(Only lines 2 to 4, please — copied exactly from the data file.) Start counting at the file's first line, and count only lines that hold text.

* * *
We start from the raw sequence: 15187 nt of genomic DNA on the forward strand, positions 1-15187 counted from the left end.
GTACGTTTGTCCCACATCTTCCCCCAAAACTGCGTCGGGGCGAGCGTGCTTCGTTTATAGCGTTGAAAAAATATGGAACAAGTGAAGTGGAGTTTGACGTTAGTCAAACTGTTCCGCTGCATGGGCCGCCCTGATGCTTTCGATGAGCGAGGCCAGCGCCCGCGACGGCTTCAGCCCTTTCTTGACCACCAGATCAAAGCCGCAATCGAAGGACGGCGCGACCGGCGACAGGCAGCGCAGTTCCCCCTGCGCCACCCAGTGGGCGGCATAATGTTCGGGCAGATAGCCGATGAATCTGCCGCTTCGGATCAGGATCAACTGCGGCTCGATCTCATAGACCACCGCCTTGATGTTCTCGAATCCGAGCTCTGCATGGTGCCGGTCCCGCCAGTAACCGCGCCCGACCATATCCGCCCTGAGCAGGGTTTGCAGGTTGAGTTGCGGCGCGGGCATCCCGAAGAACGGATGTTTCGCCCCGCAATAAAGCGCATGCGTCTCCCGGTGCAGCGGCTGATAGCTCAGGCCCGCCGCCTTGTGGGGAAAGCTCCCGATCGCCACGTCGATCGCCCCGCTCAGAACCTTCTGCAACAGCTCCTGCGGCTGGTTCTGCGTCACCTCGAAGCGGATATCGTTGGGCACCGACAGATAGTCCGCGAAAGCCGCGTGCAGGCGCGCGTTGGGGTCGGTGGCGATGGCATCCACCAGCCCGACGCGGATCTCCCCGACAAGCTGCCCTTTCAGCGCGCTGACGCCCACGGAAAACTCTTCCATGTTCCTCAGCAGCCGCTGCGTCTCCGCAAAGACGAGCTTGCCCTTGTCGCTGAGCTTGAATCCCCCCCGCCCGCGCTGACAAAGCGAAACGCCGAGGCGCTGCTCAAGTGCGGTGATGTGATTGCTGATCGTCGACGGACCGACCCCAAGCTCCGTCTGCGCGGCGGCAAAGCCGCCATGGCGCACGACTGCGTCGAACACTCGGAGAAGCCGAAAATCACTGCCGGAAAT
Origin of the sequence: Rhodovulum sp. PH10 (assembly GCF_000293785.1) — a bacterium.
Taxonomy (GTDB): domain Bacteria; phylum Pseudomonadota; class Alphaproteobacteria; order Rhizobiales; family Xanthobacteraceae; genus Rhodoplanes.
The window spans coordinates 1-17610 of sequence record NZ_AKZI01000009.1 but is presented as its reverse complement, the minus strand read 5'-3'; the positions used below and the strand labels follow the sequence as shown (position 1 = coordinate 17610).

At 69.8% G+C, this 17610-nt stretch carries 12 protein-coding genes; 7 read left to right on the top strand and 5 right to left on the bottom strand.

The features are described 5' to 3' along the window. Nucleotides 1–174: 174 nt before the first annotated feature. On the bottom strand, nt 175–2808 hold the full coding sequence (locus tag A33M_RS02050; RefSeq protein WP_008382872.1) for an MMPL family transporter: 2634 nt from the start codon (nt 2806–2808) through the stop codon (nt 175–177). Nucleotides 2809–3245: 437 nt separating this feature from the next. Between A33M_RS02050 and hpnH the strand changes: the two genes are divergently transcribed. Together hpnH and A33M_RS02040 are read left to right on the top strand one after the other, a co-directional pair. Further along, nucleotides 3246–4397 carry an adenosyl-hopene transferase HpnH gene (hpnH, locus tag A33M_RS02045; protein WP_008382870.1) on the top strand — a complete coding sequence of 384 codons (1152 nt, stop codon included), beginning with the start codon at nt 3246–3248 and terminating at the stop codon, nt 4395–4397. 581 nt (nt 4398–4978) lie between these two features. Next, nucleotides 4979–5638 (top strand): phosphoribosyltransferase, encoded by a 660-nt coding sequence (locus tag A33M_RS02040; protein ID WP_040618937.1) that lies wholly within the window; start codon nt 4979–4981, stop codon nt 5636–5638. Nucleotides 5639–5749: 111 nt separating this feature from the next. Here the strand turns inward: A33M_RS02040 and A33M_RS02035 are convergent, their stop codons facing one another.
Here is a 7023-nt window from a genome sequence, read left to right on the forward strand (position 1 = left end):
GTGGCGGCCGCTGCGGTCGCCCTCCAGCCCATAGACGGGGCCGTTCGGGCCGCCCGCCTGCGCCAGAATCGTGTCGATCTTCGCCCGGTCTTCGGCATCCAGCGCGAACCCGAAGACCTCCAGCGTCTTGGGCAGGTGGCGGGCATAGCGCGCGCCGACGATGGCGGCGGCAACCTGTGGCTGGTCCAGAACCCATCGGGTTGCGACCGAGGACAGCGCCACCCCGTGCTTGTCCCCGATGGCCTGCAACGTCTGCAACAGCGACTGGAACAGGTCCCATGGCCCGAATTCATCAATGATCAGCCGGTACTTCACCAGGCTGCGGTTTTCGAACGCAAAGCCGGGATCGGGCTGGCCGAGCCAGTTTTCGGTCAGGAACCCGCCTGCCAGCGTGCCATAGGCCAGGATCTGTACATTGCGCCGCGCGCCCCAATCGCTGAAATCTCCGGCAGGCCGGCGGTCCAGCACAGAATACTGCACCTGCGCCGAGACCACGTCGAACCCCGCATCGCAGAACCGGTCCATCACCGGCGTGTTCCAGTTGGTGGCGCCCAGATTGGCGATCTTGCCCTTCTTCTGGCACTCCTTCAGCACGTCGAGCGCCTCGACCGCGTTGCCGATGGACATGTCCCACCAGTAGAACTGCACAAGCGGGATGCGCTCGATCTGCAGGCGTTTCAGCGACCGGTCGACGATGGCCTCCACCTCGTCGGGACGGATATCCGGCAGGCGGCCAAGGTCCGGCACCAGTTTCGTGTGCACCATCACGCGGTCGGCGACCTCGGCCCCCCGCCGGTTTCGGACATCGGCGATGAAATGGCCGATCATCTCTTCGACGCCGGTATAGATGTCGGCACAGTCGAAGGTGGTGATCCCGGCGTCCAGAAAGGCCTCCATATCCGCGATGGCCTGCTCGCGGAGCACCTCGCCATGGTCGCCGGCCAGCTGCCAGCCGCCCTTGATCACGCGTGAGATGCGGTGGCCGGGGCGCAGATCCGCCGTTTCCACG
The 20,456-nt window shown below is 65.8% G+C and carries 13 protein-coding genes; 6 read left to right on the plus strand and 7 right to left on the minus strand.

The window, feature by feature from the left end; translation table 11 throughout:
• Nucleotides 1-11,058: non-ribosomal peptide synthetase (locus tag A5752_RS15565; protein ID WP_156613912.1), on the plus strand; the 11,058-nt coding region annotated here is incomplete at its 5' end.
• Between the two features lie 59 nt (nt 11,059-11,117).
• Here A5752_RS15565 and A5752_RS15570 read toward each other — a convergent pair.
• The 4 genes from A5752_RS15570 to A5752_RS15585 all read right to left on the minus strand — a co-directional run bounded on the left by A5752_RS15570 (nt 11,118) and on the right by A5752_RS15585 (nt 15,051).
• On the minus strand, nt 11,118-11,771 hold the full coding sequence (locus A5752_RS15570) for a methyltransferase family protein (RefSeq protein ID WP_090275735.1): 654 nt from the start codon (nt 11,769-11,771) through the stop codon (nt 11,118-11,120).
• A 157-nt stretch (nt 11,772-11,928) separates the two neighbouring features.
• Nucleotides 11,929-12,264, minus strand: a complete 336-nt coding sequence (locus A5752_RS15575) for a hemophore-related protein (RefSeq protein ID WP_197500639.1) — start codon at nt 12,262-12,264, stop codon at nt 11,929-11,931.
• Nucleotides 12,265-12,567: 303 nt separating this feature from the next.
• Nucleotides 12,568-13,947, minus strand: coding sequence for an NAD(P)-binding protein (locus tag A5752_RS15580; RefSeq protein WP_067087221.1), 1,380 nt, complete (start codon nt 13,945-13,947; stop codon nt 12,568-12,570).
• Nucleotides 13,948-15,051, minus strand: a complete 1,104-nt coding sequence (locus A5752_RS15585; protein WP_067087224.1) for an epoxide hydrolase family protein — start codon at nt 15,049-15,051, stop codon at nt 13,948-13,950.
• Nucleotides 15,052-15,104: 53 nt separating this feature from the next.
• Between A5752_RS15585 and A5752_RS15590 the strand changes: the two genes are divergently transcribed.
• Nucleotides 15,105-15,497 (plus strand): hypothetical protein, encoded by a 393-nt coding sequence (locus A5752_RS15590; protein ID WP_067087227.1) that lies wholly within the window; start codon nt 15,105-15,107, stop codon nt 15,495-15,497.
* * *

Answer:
GTACGTTTGTCCCACATCTTCCCCCAAAACTGCGTCGGGGCGAGCGTGCTTCGTTTATAGCGTTGAAAAAATATGGAACAAGTGAAGTGGAGTTTGACGTTAGTCAAACTGTTCCGCTGCATGGGCCGCCCTGATGCTTTCGATGAGCGAGGCCAGCGCCCGCGACGGCTTCAGCCCTTTCTTGACCACCAGATCAAAGCCGCAATCGAAGGACGGCGCGACCGGCGACAGGCAGCGCAGTTCCCCCTGCGCCACCCAGTGGGCGGCATAATGTTCGGGCAGATAGCCGATGAATCTGCCGCTTCGGATCAGGATCAACTGCGGCTCGATCTCATAGACCACCGCCTTGATGTTCTCGAATCCGAGCTCTGCATGGTGCCGGTCCCGCCAGTAACCGCGCCCGACCATATCCGCCCTGAGCAGGGTTTGCAGGTTGAGTTGCGGCGCGGGCATCCCGAAGAACGGATGTTTCGCCCCGCAATAAAGCGCATGCGTCTCCCGGTGCAGCGGCTGATAGCTCAGGCCCGCCGCCTTGTGGGGAAAGCTCCCGATCGCCACGTCGATCGCCCCGCTCAGAACCTTCTGCAACAGCTCCTGCGGCTGGTTCTGCGTCACCTCGAAGCGGATATCGTTGGGCACCGACAGATAGTCCGCGAAAGCCGCGTGCAGGCGCGCGTTGGGGTCGGTGGCGATGGCATCCACCAGCCCGACGCGGATCTCCCCGACAAGCTGCCCTTTCAGCGCGCTGACGCCCACGGAAAACTCTTCCATGTTCCTCAGCAGCCGCTGCGTCTCCGCAAAGACGAGCTTGCCCTTGTCGCTGAGCTTGAATCCCCCCCGCCCGCGCTGACAAAGCGAAACGCCGAGGCGCTGCTCAAGTGCGGTGATGTGATTGCTGATCGTCGACGGACCGACCCCAAGCTCCGTCTGCGCGGCGGCAAAGCCGCCATGGCGCACGACTGCGTCGAACACTCGGAGAAGCCGAAAATCACTGCCGGAAAT
Origin of the sequence: Rhodovulum sp. PH10 (assembly GCF_000293785.1) — a bacterium.
Taxonomy (GTDB): domain Bacteria; phylum Pseudomonadota; class Alphaproteobacteria; order Rhizobiales; family Xanthobacteraceae; genus Rhodoplanes.